Sunday, September 30, 2012

Valley of the Dulls: "Isn't She Great" (2000)

Jacqueline Susann, the publishing phenom of the 1960's and 1970's, best known for her sex laden potboilers and outlandish public image, is reduced to a sentimental sitcom character in this rushed film.

Bette Midler is badly miscast as Susann, a struggling actress who falls in love with publicist Irving Mansfield (Nathan Lane). The cutesy couple marry right away as Susann pursues her dream of fame at all costs. They have one child, a severely autistic son, and Jacqueline is diagnosed with breast cancer.

Irving hits on the idea that his wife should write a book (write what you know). "Valley of the Dolls" is rejected by everyone except publisher Henry Marcus (a terrible John Cleese), who assigns straight arrow milquetoast Michael (Niles Crane...oops, I mean David Hyde Pierce) to edit the massive manuscript.

The book becomes the best selling novel of all time, Irving and Jacqueline fight to save their marriage, and Jacqueline bargains with God over her few remaining years.

With a big name comedic cast (including Stockard Channing, Amanda Peet, and John Larroquette), a popular director, and an acerbically witty writer, "Isn't She Great" should have gone through the roof. Instead, the actors seem to pause a beat after their lines to wait for live audience laughter that never comes. Burt Bacharach provides a lovely orchestral musical score that is all wrong for a film that tries to persuade you that Susann was a ballsy force of nature looking for mass love.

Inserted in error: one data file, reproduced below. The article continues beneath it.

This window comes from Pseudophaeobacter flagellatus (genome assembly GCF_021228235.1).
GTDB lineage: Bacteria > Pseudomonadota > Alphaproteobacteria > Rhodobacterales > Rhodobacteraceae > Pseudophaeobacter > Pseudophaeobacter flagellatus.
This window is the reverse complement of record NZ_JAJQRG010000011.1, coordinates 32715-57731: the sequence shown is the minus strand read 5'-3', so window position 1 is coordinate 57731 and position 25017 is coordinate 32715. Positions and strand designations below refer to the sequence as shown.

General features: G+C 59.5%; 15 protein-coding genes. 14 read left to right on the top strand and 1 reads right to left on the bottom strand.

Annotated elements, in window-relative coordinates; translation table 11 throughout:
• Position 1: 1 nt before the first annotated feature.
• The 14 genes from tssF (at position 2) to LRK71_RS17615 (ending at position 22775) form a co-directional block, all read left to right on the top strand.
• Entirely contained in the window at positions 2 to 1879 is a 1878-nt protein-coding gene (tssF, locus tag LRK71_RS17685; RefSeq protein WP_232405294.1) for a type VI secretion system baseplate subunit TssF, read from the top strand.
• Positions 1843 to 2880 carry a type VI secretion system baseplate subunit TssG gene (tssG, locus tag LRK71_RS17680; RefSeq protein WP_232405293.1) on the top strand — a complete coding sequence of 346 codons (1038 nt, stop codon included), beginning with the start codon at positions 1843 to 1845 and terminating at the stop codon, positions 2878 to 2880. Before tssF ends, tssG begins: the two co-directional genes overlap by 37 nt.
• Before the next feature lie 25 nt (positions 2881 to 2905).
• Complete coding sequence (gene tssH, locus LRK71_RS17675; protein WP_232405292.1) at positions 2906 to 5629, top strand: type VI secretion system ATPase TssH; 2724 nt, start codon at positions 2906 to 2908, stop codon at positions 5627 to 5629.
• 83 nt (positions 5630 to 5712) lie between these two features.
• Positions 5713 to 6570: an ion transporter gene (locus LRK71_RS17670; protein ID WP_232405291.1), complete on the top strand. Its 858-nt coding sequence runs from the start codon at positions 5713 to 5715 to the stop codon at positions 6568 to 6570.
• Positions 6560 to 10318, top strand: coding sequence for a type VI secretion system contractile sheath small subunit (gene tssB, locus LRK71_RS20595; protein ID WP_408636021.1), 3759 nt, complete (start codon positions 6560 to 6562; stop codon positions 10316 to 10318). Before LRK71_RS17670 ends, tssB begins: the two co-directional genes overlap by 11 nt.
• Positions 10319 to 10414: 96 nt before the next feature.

Lane comes off best as Irving, only because he is the least obvious at phoning in his performance. Hyde Pierce had better start worrying about typecasting, and Peet and Channing are give nothing to do.

Entire scenes fall flat, although they probably read very funny on paper. Michael's first meeting with Susann, Michael's snobbish family, Susann's stab as a game show panelist; every scene seems off, as if the editor only used the worst takes shot. This is also a very short film, smelling of post production tampering and editing, from John Larroquette's ONE scene to Irving and Jacqueline becoming obnoxious louts ten seconds after they marry.

"Isn't She Great" should have been an absolutely fabulous, bitchy comedy. Instead, we get "Isn't She Kinda Okay?" The answer would still be "no." (*) out of five stars.